When most people think about Evernote in a travel context, they think of it as a place they can store their flight itineraries offline. However, as I’ll show you in Traveling with Evernote, it is capable of so much more.

The core of my book is about travel planning, because this is where Evernote really shines.

Let me illustrate.

There’s no guidebook for the twenty something first-time solo female traveller, who loves fashion, design, museums, cute cafés, and has an active social life. Nor is there a guidebook for the 35 year old traveler who no longer wants to stay in hostels, although is still traveling on a budget. He’s gluten free, and loves organic vegetarian food, night markets, local history, exploring the latest in technology, and spending time in nature. Guidebooks also don’t cater specifically for the couple who have just started a new family, and are looking for kid-friendly things to do, see, places to eat, and an awesome place to stay, all on a tight budget. For the retired couple who want to enjoy their twilight years, there’s no guide written just for them.

There’s no guidebook designed especially for any of these, or most other specific types of travelers.

But you can make one.

In Traveling with Evernote, I show you how to create your own guidebook that is 100% tailored to the types of things that you love to do, eat, and see. It can also be designed to get you the best of all these experiences according to your specific budget. You can be as flexible as you want, planning as much or as little of your travel as you desire.

Here are some of the things that go into my Evernote ‘guide book’.

My Evernote Guide Book

Some of the things I love to do whilst I travel are hiking, city walking tours, visit night markets, eat healthy food, and make nature sound recordings.

Here are a few examples of the unique types of content I found for places of interest on my recent trips to Asia.


Paradise Valley Nature Walk

Paradise Valley Nature Walk


In Taiwan, there’s several excellent bushwalking blogs and books that cover hikes and day trips around Taiwan. For night markets, along with the Tourist Board website, there are dozens of blogs that list the best night markets. Someone also created a custom Google Map that lists the best night markets in Northern Taiwan. I can export that data into a maps app on my iPhone.

I recently took up sound recording as a hobby. Online, I found a nature sound map of Taiwan that plots onto a map of Taiwan over 200 sound recordings you can listen to. For my recent trip, I used that sound map as inspiration to make my own recordings.


Huashan 1914 Creative Park

Huashan 1914 Creative Park


Local art-house films are another love of mine. Taipei has a few really beautiful film theatres. One is housed in a ‘creative park’ estate and another in a beautiful renovated building, which was the former residence of the US Ambassador. Taiwan has an amazing local film scene. Many of the films shot in Taiwan showcase the island’s beauty. (Here, you can watch a trailer of that film, Beyond Beauty: Taiwan from Above.) If I want to watch local movies or rent DVDs, I can search the titles produced in any country by year at IMDB.com.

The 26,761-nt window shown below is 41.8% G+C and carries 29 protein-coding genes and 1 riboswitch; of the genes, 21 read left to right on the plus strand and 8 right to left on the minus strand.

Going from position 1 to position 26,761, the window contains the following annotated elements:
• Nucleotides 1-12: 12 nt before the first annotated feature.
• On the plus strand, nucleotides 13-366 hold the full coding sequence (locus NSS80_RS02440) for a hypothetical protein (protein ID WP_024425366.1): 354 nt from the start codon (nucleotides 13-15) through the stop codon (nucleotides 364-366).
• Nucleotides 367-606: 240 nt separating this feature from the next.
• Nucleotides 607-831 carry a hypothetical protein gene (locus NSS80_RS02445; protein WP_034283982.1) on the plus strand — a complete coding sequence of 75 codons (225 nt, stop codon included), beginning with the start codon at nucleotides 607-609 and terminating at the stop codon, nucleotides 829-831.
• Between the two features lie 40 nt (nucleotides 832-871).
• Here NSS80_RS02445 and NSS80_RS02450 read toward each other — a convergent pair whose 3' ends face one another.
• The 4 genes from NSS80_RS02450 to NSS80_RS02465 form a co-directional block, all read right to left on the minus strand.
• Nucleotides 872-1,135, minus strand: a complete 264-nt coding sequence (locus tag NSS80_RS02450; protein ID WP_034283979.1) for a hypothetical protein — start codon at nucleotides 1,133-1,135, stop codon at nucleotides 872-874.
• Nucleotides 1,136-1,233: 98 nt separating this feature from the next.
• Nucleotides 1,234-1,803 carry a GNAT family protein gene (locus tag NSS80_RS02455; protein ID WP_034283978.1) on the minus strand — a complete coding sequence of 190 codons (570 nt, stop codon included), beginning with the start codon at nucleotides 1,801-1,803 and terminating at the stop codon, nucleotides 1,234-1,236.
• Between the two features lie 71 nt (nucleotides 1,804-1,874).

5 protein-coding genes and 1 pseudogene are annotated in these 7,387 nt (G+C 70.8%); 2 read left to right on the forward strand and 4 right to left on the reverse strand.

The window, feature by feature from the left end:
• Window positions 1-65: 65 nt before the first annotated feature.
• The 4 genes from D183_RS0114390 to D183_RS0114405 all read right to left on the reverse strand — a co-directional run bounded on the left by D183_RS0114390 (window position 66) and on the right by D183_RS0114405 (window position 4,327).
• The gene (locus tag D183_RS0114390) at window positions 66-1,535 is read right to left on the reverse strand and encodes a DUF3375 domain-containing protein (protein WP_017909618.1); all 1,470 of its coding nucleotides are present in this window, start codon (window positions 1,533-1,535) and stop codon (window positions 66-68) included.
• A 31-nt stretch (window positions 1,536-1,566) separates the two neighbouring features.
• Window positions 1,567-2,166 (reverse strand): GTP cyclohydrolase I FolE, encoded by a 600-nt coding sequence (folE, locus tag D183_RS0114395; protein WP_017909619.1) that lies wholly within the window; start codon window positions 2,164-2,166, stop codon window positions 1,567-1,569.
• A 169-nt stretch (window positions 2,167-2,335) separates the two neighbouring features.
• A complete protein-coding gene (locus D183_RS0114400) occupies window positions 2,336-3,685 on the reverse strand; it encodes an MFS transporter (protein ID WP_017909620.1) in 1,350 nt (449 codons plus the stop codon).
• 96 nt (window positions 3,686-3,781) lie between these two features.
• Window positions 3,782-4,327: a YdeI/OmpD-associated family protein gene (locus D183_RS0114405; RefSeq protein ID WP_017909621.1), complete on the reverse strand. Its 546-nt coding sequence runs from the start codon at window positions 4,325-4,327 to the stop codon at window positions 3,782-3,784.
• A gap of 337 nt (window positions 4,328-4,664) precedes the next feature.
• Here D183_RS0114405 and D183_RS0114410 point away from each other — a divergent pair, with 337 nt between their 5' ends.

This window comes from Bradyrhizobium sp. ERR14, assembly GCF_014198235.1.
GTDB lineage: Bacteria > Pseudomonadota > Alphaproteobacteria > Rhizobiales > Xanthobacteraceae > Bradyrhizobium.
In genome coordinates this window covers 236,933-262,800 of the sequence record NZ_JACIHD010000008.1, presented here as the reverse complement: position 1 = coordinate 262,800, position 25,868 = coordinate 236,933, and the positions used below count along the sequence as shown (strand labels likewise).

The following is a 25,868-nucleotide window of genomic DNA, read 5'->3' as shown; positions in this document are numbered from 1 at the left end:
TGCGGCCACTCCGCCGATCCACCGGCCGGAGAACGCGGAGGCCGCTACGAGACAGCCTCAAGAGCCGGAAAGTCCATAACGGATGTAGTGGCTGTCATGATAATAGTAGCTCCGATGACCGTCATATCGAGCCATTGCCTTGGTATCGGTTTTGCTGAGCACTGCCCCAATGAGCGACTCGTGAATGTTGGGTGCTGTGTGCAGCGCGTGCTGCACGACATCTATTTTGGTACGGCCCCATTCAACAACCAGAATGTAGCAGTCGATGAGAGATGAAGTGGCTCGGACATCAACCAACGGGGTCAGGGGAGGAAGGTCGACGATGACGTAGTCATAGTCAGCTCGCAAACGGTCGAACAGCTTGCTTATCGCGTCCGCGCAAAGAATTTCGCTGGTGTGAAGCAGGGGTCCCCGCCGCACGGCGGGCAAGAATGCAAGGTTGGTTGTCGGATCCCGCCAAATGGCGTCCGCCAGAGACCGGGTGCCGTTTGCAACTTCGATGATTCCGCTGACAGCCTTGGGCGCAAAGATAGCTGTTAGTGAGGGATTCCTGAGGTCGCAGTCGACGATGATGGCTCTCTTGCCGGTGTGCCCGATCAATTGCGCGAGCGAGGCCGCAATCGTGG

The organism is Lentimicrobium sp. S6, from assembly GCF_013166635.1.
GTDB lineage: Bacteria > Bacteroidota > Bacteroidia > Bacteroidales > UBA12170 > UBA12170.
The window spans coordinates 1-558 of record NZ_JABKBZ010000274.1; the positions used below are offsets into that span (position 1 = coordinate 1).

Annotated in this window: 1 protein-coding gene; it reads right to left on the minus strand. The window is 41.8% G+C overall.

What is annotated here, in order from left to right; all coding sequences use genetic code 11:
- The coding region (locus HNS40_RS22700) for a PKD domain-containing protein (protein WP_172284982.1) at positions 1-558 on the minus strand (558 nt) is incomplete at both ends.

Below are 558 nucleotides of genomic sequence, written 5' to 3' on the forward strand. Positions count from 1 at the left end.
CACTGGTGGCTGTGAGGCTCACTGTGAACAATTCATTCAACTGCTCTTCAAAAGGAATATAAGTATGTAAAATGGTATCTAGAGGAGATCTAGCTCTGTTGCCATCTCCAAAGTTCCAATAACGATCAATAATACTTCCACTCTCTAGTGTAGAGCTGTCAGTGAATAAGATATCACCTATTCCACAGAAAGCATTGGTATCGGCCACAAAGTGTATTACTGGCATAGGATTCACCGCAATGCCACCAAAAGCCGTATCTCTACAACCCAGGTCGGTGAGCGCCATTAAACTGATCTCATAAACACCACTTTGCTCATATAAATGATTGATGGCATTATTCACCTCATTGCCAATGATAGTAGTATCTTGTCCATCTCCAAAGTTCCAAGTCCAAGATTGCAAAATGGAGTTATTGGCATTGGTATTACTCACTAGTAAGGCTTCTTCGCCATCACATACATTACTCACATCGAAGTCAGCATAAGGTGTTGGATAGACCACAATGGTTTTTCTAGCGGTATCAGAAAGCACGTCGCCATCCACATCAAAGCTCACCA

For an interesting break, I’m going to jump on a ferry to visit a small island off the coast of Taiwan for a short stay. I’ll supplement the information from this self-published Kindle Taiwan Islands guidebook with online research (for tips, tricks, inside advice, and the best prices), and by asking at the local tourist office for further information. The tourist office will also likely have knowledge of websites written in Chinese that I would otherwise be unaware of.



Living Food Bistro

LivingFood Bistro


Next, I love eating healthy food. In Kuala Lumpur I found the LivingFood Bistro & Café via the TripAdvisor website. That café takes pride in creating nutritious meals that are exquisitely presented. And the staff also takes exceptional care of attending to their customers health and well-being requirements. LivingFood is now one of my favourite places to eat in Kuala Lumpur. It is not in the guide books, and I would not have happened across it on the street.


View from the balcony, Taipei Accommodation

View from the balcony: Taipei accommodation


And for accommodation in Taipei, I’m staying in a beautiful apartment in a small village near the beach. I found that apartment online after bookmarking (and later exploring on foot) an interesting-looking town that I passed through whilst on a bus, on a previous visit to Taipei. That apartment cost me less than the monthly price of a bed in a shared hostel dorm in Taipei. With some basic search skills, you can punch way above your weight in terms of getting awesome accommodation at a budget price.

All of this research is organized in Evernote.

Those are some of the things I love to do, and yet I know a lot of people reading this would think I was totally wasting my travel time! That’s the beauty of Long Tail travel, each person is completely different, and can travel according to their own style.

And while I’m still a huge advocate for professional guidebooks and apps, I suspect you can see why I’d never travel strictly by a guidebook ever again. In Traveling with Evernote, I’m going to show you how I go about my travel planning, along with sharing my favourite travel resources, tips, and tricks.